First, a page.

Throughout the presentation, Johns would give clues about this and that plot development and he’d regularly interact with the audience, “You guys want to see another Superman movie?” Cheers. “A Flash movie? Yes, we’re developing a movie.” More cheers. As the newly minted Chief Creative Officer of DC Comics, I had to feel for Johns since he has more than a full plate. His specialty, love it, hate it, puzzle over it, is pure undiluted superhero stories, minus any quirky subtext. There had to be something to be said for that so l left the panel cheering with everyone else. Who can not like Geoff Johns, right?
Holding far more sway with me was when I wandered into the infamous Hall H, the gigantic pit that easily seats the population of a small city. You can go in and spend the whole day in there as you’re serenaded by one big studio sideshow after another. But, as luck would have it, I heard a truly inspiring call to arms by director Guillermo del Toro. He had me at hello with the two chilling clips from his upcoming, “Don’t Be Afraid of the Dark.” With the confidence of a maestro, he said, “You must respect genre on its own terms. You can go either of two ways: You can subvert it or respect it. Anything in between is of no interest to me.” He kept going, speaking about his distaste for postmodern irony. A good horror movie, in his view, needs to be about horror and not a smirk. So many Hollywood movies fail, de Toro explained, because there is so much fear to be bold while the truth is that the chances of screwing up are the same if you make a safe movie or a bold movie. Maybe his work did not seem to have a direct connection to comics but, then again, the con is also about pop culture and, in del Toro, you couldn’t find a more rousing supporter of the indie spirit.
You have to remember that, first and foremost, Comic-Con is a comics industry convention. That is what it was set up for some forty years ago and, at its core, that is what it’s about. There are plenty of young and not-so-young people dressed up as Storm Troopers, Wonder Woman, etc. but there’s also all manner of deeper appreciation for the comics medium. One place that you find it is at the annual Will Eisner Awards ceremony. This was a very good year. The show began with the entire cast of the movie, “Scott Pilgrim,” standing on stage as the first awards were handed out. You could say that such a high end display was worthy of the Oscars. And then, to top that, it was announced that there will be a new movie based on work by the legendary cartoonist, and the namesake of the awards, Will Eisner. One of the first graphic novels, published in 1978, “A Contract with God,” appears to be in good hands as it goes Hollywood.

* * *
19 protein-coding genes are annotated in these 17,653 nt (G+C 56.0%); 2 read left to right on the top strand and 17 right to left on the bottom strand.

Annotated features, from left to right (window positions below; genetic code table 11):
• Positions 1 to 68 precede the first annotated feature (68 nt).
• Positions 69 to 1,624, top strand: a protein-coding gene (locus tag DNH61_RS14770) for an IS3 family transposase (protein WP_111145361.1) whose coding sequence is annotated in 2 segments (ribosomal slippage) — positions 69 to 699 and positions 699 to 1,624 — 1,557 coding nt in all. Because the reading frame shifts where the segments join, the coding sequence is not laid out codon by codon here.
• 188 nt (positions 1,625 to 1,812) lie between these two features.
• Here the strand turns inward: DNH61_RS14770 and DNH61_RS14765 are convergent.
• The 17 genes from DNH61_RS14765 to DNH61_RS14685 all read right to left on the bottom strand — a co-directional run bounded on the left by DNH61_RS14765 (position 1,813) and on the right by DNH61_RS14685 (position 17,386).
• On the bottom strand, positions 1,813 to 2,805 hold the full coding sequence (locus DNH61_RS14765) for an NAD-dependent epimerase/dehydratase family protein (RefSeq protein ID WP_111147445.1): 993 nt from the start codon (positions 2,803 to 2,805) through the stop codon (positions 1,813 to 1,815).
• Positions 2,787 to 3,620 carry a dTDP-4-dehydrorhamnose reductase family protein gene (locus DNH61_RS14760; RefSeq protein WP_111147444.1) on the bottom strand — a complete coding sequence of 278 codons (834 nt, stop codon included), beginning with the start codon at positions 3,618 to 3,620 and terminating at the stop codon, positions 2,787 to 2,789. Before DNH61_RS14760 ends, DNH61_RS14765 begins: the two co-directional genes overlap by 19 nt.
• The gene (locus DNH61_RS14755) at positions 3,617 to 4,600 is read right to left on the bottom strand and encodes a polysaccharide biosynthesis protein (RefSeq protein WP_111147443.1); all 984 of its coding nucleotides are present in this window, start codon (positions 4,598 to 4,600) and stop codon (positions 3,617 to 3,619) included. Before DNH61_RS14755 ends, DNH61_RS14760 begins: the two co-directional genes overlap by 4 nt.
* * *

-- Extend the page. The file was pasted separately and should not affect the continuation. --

As I made my way back to Seattle, I settled into reading over post-Con recaps. One moment I wished I had seen was during the presentation for the movie, “Green Lantern.” A little boy made an innocent request of Ryan Reynolds. He asked him to recite the Green Lantern oath. And that’s exactly what Reynolds did without a hint of irony! The boy then displayed his Green Lantern power ring and, in true Christopher Reeve mode, Reynolds returned the salute. Upon reading about that, del Toro’s giddy embrace of genre came to mind. And I was even willing to give Johns credit for doing something similar with his earnest take on “Green Lantern.” It was a moment of true Comic-Con clarity.